Kenney to seek seat in byelection

The Canadian Press
Bill Graveland

CALGARY–Alberta’s newly-annointed conservative leader is wasting little time in pursuing his desire to go head-to-head with NDP Premier Rachel Notley.
Less than 24 hours after winning 61 percent of the vote in the fledgling United Conservative Party leadership, former federal cabinet minister Jason Kenney already has a Calgary riding in which he can try to get a seat in the legislature.
Dave Rodney, the longtime member for Calgary Lougheed, announced he would be stepping down this week to make room for the Kenney.
Rodney was the last member who served in former Premier Ralph Klein’s government.
Kenney told a news conference yesterday afternoon that it’s his responsibility to try to contest a byelection.
“There is a constitutional responsibility for the opposition to be prepared to be an alternative government and the leader needs to be there,” Kenney said.
“I look forward to my first conversation with Premier Notley,” he added.
“I’m confident she will respect the longstanding Westminster Parliamentary Convention of calling a byelection without delay when there is a party leader seeking entry to the legislature.”
Kenney said he doesn’t intend to micromanage the UCP agenda during the legislative session that begins this week.
But he also doesn’t intend to waste an opportunity to get fully involved in the political process.
Kenney said if a seat hadn’t become available, he would have been content doing the “heavy lifting” required to grow the party and recruit what he calls an “A team” of strong, diverse candidates.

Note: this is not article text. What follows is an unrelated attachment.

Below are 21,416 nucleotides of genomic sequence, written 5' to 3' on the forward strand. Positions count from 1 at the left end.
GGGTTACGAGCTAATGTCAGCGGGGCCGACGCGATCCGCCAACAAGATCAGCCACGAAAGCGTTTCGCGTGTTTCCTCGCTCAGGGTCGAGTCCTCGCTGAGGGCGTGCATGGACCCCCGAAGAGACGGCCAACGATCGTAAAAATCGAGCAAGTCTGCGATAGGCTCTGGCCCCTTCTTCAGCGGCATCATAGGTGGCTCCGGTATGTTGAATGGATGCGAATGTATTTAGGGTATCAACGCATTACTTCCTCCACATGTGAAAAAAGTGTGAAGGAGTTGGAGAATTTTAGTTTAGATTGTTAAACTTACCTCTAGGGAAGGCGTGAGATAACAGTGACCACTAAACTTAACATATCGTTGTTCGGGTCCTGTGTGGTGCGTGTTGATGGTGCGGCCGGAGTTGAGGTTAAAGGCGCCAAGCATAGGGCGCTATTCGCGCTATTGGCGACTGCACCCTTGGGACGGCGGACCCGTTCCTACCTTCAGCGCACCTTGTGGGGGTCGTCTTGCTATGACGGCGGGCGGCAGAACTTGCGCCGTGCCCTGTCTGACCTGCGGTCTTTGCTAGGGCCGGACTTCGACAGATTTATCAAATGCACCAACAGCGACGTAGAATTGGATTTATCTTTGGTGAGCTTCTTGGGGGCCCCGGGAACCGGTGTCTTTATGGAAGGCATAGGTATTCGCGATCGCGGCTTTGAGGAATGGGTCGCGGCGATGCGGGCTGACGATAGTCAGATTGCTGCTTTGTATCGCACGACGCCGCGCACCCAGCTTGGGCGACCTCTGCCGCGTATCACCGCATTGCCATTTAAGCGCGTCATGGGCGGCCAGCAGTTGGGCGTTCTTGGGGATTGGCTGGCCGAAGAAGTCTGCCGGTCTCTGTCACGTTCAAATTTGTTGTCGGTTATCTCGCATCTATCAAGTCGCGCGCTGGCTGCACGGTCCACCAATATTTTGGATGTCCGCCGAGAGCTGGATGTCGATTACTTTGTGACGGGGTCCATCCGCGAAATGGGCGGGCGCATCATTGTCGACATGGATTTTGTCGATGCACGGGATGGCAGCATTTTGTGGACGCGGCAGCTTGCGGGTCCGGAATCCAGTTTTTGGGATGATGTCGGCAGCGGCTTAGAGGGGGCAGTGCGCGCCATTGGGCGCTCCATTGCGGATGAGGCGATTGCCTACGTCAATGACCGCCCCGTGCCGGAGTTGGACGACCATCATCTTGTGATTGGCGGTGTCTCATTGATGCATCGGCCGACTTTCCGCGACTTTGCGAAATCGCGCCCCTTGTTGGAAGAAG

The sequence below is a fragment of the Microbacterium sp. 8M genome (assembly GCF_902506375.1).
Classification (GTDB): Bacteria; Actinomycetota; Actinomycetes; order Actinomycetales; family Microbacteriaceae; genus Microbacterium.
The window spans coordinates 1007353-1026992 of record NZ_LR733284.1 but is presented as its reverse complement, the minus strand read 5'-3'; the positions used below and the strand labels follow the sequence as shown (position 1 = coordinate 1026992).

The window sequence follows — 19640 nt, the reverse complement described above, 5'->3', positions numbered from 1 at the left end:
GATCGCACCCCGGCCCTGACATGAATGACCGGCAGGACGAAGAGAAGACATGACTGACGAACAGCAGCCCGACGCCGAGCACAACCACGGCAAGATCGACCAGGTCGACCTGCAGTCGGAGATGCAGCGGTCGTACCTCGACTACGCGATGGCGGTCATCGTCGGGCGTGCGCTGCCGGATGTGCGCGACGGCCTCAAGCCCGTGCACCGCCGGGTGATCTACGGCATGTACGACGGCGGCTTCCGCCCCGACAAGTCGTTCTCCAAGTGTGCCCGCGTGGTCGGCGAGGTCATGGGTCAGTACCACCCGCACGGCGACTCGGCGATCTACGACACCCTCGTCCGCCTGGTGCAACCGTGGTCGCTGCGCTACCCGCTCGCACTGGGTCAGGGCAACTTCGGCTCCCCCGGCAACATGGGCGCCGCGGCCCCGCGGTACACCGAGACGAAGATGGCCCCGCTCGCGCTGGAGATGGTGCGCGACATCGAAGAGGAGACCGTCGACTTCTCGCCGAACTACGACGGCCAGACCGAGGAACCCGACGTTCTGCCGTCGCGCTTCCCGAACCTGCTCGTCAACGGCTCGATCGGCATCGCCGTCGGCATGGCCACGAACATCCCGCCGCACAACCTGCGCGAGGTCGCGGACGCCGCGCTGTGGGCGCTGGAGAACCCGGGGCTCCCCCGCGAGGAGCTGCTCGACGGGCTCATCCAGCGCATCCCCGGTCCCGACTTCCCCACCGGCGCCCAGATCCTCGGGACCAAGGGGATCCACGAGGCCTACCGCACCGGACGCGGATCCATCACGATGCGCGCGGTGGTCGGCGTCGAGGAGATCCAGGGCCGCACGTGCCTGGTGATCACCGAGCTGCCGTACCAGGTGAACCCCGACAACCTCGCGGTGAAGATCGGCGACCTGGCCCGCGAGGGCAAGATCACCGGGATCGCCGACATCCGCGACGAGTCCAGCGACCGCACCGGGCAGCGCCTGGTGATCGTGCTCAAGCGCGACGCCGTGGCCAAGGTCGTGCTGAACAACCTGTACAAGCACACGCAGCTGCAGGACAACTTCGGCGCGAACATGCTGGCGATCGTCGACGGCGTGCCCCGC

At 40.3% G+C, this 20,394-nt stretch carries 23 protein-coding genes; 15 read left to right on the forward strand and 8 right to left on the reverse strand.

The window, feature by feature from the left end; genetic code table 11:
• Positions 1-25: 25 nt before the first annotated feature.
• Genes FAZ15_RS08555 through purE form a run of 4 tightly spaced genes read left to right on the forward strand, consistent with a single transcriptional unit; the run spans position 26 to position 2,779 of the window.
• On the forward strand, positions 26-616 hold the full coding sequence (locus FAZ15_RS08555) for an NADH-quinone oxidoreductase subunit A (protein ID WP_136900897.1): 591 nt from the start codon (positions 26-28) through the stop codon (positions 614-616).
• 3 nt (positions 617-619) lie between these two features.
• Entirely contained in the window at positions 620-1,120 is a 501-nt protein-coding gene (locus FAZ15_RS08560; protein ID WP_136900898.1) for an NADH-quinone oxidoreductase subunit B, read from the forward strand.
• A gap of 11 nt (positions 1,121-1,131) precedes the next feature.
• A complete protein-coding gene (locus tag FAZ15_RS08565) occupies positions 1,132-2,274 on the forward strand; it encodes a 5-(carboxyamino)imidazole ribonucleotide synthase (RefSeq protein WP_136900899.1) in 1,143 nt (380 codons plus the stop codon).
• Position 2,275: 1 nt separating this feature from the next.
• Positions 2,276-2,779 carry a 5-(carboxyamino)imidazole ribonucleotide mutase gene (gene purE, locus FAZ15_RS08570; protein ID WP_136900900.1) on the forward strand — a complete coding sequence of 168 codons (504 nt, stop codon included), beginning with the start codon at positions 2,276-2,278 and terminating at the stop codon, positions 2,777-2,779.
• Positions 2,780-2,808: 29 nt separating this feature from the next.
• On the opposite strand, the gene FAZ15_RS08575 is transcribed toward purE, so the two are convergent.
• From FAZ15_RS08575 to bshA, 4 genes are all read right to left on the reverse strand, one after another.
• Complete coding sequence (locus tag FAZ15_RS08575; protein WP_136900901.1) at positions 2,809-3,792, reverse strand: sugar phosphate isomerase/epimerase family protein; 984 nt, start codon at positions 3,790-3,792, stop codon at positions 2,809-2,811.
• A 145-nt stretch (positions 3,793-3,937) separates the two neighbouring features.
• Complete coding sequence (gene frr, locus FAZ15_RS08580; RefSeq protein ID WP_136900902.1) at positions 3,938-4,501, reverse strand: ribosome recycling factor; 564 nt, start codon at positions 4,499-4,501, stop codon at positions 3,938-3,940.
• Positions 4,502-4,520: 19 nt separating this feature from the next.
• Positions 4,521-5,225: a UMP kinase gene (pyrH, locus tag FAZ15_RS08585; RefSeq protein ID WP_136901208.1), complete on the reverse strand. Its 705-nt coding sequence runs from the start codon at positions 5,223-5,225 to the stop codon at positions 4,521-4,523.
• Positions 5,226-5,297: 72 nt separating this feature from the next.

Kenney said the UCP’s founding convention is scheduled for May 4-6 in Red Deer.
He isn’t worried the party will get caught off-guard by an early election call by the NDP government.
“This NDP government knows that they are living on borrowed time,” Kenney said.
“They’re ideological true believers and they value every single day they have to try to change the province and try to recreate it in their political image.
“I cannot see them voluntarily giving up a single day of power because of their ideological drive to remake Alberta in their own image,” he argued.
Kenney isn’t worried a lack of a party platform will hurt the UCP in his byelection or with Albertans.
He said he’s already indicated he will kill the provincial carbon tax, reduce spending, and restart the Alberta economy.
There will be no nomination meetings, other than his in Calgary Lougheed, before the founding convention next year.
Kenney said he has made it clear the UCP will not fall into the trap of taking anything for granted despite polls showing the party with a massive advantage over the NDP.
He stressed it also will remain humble after the former PC government that was defeated by the NDP in 2015 was accused of being arrogant.
“If we work hard, stay humble, and earn every vote, we will ensure this NDP government is one and done,” Kenney said.
“There is no guaranteed election outcome,” he added.
“I’m confident but we’re not going to take anything for granted.”